IS THIS WHAT TOM McCALL HAD IN MIND?
By PAUL KOBERSTEIN
Tom McCall called it a shameless threat to our environment and to our whole quality of life, an unfettered despoiling of the land, a "coastal condomania."
In his opening address to the 1973 Oregon Legislature, Gov. McCall explained, "We are dismayed that we have not stopped misuse of the land, our most valuable finite natural resource." McCall's vast environmental legacy included the Beach Bill, a law preserving access to the sandy shoreline for everyone.
But he was not the first governor to champion the Oregon Coast. Gov. Oswald West, who thrust all Oregon beaches into public control by simply declaring them state highways, warned every one to be wary of potential threats to the Coast. In 1913 he said, "No selfish local interest should be permitted, by politics or other wise, to destroy or even impair this great .birthright of our people."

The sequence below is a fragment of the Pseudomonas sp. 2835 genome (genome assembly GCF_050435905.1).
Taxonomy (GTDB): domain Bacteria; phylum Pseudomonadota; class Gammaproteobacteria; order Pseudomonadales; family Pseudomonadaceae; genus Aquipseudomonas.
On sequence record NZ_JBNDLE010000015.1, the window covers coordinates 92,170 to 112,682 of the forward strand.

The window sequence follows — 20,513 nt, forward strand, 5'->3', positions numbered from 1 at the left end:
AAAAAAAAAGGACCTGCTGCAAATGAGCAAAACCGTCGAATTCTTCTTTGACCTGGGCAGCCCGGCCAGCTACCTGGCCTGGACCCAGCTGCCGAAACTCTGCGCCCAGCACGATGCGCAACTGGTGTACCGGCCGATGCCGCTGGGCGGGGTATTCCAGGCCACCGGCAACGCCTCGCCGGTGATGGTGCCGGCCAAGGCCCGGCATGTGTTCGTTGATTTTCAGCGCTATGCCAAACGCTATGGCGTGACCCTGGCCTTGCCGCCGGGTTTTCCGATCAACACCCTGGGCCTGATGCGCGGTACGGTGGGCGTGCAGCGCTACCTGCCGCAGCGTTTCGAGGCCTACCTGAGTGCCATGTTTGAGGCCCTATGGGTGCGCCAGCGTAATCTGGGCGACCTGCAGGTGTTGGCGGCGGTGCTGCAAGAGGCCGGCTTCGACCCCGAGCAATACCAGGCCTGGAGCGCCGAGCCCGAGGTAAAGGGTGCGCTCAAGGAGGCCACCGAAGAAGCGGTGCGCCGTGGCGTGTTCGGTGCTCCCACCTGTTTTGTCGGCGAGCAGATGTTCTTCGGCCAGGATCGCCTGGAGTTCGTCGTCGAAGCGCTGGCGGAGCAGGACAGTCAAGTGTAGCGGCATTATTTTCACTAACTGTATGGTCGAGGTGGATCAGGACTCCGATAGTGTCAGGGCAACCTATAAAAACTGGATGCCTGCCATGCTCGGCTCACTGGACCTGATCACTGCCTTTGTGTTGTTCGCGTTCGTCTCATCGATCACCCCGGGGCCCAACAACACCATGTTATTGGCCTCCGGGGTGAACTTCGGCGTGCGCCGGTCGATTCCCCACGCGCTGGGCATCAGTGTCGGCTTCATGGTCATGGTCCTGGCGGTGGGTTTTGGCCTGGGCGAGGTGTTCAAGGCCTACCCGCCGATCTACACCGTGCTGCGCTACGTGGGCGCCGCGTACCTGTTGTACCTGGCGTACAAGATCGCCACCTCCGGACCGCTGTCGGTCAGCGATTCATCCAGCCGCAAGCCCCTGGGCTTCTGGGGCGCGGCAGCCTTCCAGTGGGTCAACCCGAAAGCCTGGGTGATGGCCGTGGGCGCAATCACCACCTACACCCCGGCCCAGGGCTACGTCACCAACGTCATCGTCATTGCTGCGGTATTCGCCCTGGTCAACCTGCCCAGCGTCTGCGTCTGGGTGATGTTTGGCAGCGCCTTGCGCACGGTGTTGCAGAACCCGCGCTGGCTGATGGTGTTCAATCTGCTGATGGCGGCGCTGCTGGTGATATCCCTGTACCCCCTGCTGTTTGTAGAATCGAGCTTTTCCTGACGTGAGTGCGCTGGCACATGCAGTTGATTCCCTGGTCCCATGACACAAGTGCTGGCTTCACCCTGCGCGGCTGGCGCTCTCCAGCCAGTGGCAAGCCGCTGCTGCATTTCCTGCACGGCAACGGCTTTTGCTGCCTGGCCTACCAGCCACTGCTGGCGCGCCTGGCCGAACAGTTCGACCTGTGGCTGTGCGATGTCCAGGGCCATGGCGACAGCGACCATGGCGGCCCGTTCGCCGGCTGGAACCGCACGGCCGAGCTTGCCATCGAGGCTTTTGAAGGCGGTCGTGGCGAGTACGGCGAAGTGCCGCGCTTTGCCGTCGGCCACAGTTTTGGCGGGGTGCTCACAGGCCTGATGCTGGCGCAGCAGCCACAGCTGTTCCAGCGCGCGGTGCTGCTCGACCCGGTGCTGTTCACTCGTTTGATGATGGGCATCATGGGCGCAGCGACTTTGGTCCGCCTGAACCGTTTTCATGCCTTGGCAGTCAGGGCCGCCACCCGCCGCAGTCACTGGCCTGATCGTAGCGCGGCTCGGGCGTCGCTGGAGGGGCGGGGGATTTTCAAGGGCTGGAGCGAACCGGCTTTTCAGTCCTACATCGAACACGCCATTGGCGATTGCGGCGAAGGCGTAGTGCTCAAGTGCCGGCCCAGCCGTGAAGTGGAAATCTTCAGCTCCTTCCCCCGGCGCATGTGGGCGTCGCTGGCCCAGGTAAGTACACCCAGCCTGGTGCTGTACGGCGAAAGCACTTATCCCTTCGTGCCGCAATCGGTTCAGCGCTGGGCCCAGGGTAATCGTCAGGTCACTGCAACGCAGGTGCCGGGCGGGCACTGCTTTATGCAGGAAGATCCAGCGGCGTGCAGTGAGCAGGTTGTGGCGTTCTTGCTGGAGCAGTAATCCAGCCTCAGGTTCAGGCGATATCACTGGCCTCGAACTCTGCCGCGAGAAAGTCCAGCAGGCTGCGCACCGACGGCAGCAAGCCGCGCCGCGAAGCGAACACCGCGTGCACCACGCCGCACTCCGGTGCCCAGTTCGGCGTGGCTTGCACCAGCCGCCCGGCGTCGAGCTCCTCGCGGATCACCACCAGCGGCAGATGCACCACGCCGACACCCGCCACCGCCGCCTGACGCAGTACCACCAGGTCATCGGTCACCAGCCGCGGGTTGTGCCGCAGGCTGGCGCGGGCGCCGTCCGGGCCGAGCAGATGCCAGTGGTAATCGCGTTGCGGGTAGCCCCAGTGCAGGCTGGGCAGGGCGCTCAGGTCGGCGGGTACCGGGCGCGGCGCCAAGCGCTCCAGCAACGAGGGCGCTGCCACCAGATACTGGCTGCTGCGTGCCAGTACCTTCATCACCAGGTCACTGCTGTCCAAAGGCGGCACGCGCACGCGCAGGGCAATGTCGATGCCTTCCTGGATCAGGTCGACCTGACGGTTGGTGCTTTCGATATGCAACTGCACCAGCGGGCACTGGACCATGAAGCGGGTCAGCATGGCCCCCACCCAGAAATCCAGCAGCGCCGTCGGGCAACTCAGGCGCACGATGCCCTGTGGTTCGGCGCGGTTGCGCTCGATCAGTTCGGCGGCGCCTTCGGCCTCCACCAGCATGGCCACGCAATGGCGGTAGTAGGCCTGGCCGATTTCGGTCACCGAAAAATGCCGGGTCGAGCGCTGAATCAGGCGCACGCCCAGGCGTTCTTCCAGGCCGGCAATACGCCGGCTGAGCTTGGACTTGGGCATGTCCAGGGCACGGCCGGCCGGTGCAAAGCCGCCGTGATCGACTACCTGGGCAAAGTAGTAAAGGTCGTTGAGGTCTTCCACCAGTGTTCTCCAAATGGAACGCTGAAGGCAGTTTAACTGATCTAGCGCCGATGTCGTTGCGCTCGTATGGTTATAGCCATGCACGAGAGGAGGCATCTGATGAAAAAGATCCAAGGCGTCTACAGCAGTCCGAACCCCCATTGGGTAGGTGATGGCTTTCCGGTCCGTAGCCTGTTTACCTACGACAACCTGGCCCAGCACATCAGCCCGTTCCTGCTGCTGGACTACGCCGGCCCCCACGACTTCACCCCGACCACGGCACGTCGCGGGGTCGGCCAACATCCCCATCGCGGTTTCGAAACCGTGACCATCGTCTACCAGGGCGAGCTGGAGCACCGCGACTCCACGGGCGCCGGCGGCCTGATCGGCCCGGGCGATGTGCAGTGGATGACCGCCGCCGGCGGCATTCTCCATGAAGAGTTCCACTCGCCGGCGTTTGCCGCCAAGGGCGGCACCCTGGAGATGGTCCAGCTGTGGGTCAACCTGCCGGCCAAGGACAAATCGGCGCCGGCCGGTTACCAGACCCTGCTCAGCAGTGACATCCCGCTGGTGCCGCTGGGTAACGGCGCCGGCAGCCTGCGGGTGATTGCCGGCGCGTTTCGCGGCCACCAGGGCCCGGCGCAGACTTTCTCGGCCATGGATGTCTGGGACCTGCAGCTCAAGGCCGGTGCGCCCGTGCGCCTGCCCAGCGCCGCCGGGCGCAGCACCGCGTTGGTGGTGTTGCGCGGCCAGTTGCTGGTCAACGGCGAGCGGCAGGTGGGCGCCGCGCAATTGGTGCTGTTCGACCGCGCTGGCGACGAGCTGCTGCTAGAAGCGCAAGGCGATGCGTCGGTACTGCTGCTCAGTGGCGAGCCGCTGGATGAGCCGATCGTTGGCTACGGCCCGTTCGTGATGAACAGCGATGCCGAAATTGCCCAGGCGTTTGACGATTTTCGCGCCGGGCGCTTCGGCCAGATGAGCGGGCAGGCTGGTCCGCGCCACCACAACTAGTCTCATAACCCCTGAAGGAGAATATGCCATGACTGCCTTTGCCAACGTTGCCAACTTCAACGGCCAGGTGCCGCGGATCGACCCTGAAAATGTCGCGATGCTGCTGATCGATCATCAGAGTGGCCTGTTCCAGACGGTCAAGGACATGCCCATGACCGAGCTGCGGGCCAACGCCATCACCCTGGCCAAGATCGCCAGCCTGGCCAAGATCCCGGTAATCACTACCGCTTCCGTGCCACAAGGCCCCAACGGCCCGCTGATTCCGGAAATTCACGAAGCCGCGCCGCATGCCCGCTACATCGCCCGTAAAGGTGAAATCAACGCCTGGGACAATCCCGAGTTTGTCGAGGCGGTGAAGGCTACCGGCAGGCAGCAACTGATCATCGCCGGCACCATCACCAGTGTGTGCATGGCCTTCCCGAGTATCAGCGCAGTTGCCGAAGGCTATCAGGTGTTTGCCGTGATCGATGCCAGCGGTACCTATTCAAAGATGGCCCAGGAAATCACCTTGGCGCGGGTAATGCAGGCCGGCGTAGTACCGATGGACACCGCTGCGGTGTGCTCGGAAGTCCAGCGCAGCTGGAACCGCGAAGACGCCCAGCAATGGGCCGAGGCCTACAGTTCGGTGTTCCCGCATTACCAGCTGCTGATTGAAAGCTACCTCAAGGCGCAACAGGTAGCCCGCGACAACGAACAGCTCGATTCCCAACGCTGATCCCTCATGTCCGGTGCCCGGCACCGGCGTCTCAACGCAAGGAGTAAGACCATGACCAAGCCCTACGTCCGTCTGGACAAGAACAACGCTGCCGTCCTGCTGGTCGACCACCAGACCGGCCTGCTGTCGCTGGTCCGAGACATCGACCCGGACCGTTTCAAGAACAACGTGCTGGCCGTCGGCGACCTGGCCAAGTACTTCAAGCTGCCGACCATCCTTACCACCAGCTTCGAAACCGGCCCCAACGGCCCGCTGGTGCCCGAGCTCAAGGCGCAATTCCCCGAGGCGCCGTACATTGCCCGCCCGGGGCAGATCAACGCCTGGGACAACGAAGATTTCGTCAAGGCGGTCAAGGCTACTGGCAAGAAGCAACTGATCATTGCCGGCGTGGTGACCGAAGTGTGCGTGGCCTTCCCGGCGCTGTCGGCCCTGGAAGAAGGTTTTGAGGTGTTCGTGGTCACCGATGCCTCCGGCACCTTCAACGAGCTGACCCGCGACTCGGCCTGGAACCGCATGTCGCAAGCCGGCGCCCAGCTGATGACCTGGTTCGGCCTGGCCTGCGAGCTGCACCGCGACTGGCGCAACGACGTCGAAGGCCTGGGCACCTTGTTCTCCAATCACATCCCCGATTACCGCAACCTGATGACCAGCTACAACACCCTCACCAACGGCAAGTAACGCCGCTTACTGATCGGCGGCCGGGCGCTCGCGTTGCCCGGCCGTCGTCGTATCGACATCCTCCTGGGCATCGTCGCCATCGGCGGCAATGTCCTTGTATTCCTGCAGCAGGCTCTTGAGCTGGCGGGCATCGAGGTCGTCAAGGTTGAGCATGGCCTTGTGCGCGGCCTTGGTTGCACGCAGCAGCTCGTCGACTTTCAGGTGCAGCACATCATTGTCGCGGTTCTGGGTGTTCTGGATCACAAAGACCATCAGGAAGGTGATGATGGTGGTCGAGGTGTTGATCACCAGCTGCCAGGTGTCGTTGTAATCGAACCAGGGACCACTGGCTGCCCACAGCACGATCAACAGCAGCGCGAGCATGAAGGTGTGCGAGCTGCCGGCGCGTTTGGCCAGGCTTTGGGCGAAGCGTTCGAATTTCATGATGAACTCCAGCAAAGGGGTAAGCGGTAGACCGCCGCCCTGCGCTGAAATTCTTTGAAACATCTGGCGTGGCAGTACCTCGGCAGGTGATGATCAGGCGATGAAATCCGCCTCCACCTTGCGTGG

With free access to most beaches and the Coast's rich, scenic vistas, countless visitors share Oregonians' passion for this spectacular shoreline. The 362 miles from Astoria to Brookings draw 3.5 million visitors a year to Oregon, from every state and numerous coun tries, and the millions of dollars they spend.
And yet, it's clear from a two-year inquiry by Cascadia Times that Oregon's other natural treasures, like the Columbia Gorge, get more protection than the Coast. Slowly over the years, the Coast has been robbed of pieces of its beauty, its wildness and its solitude - where in many places undeveloped shoreline has become a faint memory.